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Environmental Protection

Could Air Pollution Be Harming Your Child’s Lungs?

Photo: Courtesy of Caroline Hernandez

As a pediatrician in Southern California, I see the very real health impacts of air pollution through the symptoms of my patients. From more frequent and severe asthma attacks on days with high levels of air pollution, to respiratory issues resulting from living too close to our region’s busiest freeways, many of my young patients suffer from breathing unhealthy air.

Developing lungs​​​​​​​

While breathing air pollution is unhealthy for everyone, children are especially vulnerable. Children face special risks from air pollution because their lungs are growing and because they are so active, leading to more air pollution inhaled. Studies undertaken in California found that growing up breathing high levels of air pollution may even affect how children’s lungs develop, putting them at greater risk of lung disease as they age. Children suffering from asthma are especially at risk — including the nearly 652,000 children with asthma in California.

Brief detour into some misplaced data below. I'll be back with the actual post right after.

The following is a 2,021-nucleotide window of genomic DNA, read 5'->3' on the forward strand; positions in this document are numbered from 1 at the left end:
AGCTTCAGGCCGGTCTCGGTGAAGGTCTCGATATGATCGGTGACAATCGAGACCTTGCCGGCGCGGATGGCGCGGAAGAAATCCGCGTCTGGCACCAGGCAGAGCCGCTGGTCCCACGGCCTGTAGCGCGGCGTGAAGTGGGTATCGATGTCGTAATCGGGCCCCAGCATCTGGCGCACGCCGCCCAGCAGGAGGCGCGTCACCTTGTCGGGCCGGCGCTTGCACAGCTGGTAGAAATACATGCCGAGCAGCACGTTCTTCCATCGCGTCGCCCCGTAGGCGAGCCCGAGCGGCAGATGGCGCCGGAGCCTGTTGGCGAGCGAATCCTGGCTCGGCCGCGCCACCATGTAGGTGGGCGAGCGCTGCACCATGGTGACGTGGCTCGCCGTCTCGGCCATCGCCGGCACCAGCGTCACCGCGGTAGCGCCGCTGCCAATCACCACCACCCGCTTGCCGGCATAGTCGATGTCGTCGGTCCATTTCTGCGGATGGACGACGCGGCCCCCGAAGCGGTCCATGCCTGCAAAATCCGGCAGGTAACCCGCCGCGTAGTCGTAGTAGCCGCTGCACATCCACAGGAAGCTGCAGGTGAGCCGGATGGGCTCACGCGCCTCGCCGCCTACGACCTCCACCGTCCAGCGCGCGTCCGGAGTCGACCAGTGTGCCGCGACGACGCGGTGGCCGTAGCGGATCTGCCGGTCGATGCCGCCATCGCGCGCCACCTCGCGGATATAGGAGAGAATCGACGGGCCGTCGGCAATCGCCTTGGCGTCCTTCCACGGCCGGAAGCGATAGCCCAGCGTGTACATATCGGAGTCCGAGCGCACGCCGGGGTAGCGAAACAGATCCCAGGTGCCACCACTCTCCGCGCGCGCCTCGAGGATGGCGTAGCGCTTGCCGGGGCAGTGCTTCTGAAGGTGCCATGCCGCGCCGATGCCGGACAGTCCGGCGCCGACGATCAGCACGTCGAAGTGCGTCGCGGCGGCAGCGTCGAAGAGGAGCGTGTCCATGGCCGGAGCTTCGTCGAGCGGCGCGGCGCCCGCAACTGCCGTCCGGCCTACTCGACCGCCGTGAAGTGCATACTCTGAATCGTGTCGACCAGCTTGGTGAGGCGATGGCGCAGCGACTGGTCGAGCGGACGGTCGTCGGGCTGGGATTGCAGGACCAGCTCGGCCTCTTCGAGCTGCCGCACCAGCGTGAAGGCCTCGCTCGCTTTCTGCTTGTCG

Let’s talk about where this pollution is coming from. Two all-too-common sources of pollution in California are vehicles and wildfires.

Sources of pollution

Exhaust from cars and trucks contributes significantly to various types of harmful air pollution, including ground-level ozone pollution and particle pollution. Smoke from wildfires contributes to particle pollution. Ozone and particle pollution are both dangerous and widespread. Unfortunately, climate change makes both of these harder to clean up. Ozone pollution is more likely to form in hotter temperatures, and changing climate conditions are making wildfires more frequent and intense in the western United States.

While this is very alarming, there is good news. Access to air quality data and information about air pollution forecasts at www.airnow.gov can help you protect your family by informing your decisions on when to limit exposure to unhealthy air. Thanks to the federal Clean Air Act and California’s clean car program, the air is getting cleaner. Still, we need to do much more so every child can breathe healthy air. 

Afif El-Hasan, M.D., Pediatric Asthma Specialist, Kaiser Permanente Orange County, [email protected]

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